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Stone Age Skills

Ethnobotany of the
Big Bear Lake area, California
Part 1

This work is not meant to be an identification guide (there are many out there), but a resource for some of the useful characteristics inherent in the local flora. Ascertaining the effectiveness of ethnobotanicals is complicated and subjective. This body of work is by no means exhaustive or definitive and is comprised of my experiences (any edible or medicinal feature that I have not tried myself is italicized) in conjunction with information found at and

As with anything else you are not familiar with - study before applying!

Abies concolor - White Fir
The needles add a pleasant tartness to hot or cold water. A hot tea (try to not boil foliage—volatile essential oils can be lost) can be cooled and applied
to sore muscles. The antiseptic pitch can be applied to small cuts. Ground-up bark tans buckskin.

Achillea millefolium - Yarrow
Leaves and flowers are edible raw or cooked (cooking removes some of the strong taste). The flowers and leaves make a bitter-mint tea. Apply a
poultice of leaves to burns and inflammations (leaves contain azulene, an anti-inflammatory agent). Directly-applied fresh leaves are quite effective in stopping bleeding and alleviating painful teeth. Burn the dried plant (a piercing smell) to repel mosquitoes. A pink variety—flowers are usually white.
Ambrosia acanthicarpa - Sand Bur
The ground-up root is applied to toothaches.
Amelanchier utahensis - Utah Serviceberry
The fruit, rich in iron and copper, is delicious raw and cooked. The wood is dense and strong—good for tool handles, bows/arrowshafts, and other implements.
Antennaria rosea - Pussytoes
The leaves can be chewed for a refreshing flavor (and offers a unique,
squeaky sensation in the mouth) or added to a smoking mixture (sweet smelling and smooth).
Arctostaphylos patula ssp platyphylla - Greenleaf Manzanita
Fruits are edible, sweeter when dried. I collected some old, dried berries in Coloma, CA that tasted as though they were filled with brown sugar crystals!
You can grind the dried fruits, seed and all, and add the powder to breads and soups. The leaves (astringent) can be used in a poultice for burns and
cuts. Chewed, the leaves tighten the gums (with a flavor that’s 10% green apple, 90% bitter). They are also used in smoking mixtures (livens up a bland
Argemone munita - Prickly Poppy
Seeds, roasted and crushed, can be applied to burns for pain relief and healing.
Artemisia dracunculus - Tarragon
Although I haven’t been able to appreciate the odor or taste, leaves are edible raw and can be dried and ground-up for use as a spice. The plant repels insects.
Artemisia ludoviciana - Mugwort
Leaves and flowers make a good spice: dried, they make a great incense. Most of the fragrant Artemisias have antibiotic properties that are effective in washes, teas and smoke (incense, moxibustion). A tea from the leaves calms upset stomachs. This plant is burned to repel mosquitoes.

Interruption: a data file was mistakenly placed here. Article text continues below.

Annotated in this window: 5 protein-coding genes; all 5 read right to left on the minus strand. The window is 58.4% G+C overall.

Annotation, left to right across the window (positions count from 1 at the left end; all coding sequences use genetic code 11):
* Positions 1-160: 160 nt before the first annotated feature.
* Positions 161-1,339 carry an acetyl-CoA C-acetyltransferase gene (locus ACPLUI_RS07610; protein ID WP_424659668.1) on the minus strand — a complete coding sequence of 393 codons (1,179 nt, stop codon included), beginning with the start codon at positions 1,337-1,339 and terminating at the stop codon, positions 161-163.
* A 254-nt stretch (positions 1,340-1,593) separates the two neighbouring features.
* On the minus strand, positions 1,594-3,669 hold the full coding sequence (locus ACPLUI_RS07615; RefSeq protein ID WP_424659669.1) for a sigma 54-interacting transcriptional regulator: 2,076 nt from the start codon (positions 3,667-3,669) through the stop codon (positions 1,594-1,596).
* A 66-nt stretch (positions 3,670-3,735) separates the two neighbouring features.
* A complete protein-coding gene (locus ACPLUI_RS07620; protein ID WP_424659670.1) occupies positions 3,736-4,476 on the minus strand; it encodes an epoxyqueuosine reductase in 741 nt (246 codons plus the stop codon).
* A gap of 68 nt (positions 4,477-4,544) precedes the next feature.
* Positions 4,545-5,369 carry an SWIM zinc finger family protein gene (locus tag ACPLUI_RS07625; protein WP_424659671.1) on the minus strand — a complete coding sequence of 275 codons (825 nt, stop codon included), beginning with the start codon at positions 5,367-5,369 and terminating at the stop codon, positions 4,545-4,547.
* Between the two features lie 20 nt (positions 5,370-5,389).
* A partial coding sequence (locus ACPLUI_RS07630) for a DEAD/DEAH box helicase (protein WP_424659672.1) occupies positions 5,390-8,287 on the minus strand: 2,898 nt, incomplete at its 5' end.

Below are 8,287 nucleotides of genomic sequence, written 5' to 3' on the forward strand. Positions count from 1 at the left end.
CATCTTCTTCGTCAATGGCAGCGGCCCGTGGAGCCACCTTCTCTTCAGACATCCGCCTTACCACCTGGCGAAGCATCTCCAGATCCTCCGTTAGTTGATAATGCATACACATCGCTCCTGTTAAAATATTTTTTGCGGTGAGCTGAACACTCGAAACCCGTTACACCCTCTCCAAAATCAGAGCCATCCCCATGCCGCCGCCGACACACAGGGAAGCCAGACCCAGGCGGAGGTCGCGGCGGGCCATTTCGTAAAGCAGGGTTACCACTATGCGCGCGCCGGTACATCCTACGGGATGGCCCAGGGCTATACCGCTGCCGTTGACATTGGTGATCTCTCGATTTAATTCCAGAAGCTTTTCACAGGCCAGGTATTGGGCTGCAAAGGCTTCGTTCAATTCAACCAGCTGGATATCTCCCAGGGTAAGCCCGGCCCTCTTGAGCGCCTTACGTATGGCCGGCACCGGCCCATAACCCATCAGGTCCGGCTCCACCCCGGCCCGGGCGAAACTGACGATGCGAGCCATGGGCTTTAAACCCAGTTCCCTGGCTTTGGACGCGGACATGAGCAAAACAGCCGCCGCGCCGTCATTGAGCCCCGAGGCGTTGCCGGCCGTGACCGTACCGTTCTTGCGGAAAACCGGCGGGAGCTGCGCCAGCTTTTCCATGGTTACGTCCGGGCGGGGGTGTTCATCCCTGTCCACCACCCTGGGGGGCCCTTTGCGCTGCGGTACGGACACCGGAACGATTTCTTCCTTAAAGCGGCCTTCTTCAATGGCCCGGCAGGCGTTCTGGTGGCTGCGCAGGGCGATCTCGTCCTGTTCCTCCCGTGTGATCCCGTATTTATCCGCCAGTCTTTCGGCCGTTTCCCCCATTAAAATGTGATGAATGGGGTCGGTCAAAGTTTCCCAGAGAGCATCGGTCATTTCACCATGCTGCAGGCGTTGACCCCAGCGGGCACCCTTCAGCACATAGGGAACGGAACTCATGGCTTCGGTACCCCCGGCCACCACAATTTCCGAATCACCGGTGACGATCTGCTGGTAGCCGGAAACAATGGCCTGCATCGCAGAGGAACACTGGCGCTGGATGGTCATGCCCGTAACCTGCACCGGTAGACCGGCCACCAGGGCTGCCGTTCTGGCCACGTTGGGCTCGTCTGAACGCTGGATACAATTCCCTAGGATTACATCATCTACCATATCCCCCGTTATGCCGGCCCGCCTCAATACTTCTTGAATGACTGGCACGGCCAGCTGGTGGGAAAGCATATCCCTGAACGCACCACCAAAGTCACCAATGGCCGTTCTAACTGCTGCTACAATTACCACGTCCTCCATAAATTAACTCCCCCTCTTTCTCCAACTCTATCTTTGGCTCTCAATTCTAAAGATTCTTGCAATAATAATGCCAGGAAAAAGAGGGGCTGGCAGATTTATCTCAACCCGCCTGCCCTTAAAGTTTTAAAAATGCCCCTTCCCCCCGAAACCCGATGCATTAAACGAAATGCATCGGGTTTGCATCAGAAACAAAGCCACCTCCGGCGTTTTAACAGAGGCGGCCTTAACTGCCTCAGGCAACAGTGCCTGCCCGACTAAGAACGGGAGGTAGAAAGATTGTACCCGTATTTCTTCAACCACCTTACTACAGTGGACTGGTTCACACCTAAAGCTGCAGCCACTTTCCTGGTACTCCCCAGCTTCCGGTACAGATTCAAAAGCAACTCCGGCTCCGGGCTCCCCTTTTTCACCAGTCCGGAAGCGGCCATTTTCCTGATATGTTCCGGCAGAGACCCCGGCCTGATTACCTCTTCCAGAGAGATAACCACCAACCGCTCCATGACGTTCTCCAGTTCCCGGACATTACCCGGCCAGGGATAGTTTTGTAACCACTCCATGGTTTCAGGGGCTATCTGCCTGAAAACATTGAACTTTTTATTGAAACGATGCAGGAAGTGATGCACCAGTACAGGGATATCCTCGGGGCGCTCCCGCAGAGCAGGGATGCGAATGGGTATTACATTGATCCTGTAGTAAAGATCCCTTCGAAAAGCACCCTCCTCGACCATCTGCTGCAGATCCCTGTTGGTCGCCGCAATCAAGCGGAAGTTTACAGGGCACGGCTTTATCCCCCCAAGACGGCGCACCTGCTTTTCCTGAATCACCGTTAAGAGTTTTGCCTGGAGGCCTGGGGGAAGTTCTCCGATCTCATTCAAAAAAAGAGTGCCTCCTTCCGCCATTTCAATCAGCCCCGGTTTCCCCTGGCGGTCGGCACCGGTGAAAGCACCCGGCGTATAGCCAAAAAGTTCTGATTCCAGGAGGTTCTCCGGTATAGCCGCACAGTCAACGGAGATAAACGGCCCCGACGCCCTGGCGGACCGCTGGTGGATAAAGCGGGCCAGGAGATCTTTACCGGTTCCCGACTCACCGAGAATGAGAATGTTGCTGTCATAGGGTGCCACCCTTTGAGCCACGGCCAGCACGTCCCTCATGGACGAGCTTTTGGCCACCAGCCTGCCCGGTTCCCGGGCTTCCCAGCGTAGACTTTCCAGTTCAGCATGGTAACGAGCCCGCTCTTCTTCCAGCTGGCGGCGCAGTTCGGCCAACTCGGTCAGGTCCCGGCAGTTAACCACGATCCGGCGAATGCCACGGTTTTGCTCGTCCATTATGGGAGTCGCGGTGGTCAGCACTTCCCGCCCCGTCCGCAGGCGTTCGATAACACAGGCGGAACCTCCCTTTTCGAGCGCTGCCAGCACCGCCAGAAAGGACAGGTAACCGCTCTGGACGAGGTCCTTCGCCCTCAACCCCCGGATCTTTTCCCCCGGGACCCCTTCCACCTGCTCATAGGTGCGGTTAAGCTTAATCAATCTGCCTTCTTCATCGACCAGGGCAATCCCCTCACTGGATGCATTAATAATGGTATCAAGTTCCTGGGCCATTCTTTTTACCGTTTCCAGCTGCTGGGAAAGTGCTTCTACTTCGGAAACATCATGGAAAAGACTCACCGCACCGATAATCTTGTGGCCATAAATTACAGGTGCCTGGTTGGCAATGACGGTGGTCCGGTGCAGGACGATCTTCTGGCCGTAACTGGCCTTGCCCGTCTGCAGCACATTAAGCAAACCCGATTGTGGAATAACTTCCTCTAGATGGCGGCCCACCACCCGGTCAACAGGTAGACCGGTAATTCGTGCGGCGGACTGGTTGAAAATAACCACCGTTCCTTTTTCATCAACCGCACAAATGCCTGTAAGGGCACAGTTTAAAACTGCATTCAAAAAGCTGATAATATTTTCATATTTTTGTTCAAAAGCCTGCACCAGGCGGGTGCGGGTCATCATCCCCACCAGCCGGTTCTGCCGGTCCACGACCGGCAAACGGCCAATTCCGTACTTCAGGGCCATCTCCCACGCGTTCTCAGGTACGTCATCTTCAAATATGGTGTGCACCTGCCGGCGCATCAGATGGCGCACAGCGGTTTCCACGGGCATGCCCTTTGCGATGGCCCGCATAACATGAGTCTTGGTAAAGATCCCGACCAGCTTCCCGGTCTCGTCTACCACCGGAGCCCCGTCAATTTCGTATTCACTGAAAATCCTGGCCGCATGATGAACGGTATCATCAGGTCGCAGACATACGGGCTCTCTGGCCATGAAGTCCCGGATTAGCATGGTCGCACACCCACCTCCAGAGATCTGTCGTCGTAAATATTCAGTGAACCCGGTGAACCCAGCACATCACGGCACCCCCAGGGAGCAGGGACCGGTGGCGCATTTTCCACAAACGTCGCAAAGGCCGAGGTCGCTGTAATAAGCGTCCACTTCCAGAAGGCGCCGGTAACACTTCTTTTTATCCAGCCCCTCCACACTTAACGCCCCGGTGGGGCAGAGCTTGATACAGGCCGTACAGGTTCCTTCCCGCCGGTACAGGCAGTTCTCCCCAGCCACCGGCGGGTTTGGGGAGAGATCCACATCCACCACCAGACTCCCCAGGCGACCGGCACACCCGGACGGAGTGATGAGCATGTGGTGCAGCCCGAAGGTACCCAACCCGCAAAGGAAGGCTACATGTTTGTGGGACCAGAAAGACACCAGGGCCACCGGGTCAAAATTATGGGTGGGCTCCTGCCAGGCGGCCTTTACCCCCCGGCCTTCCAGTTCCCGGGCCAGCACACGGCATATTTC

Artemisia tridentata - Great Basin Sagebrush
Dried and crushed, the leaves make a powerful incense, with the same properties as listed with Mugwort above. The leaves can be chewed to relieve a sore throat. A cold tea from the leaves serves as an antiseptic wash.
Castilleja applegatei - Paintbrush
A tea made from the entire plants can be employed as a purgative (to vomit).
Cercocarpus ledifolius var. intermontanus - Curl-Leaf Mountain Mahogany
The bark makes a slightly astringent, orangecolored tea that combats excessive phlem. The wood is an excellent fuel. The green wood, dried and powdered, can be applied to burns in a poultice to hasten healing.
Chenopodium spp. - Goosefoot
The whole above-ground portion of this plant is edible. When cooked, to differentiate the taste from spinach becomes a challenge! The seed can be roasted (an extremely satisfying, nutty taste!) and added to bread or eaten by itself. The leaves are rich in calcium, Vitamin A and protein.
Chrysothamnus viscidiflorus - Green Rabbitbrush
Although I find the taste disagreeable, and the smell reminds me of pickles, folks use the leaves and soft stems as a spice and in a weak tea to soothe coughs. Use with caution—a strong tea can make a person vomit. I quantify a weak tea as being comprised of enough foliage to cover the palm of your hand in one quart of water. Incidentally, the roots contain a latex that can be used to make rubber. The Paiutes used the older stems to pierce earlobes.
Cirsium scariosum - Stemless Thistle
Roots are edible raw and cooked. They are relatively nice-tasting (it’s a treat to find bland edibles in the wild when faced with so many strong tastes out there).
Conyza canadensis - Horseweed
The stem makes an excellent hand drill spindle. Young leaves are edible when cooked. A tea from the leaves (astringent) is consumed for diarrhea (I tried this twice—it seemed to work).
Descurainia sophia - Tansy Mustard
The plant and seeds are edible raw and cooked.

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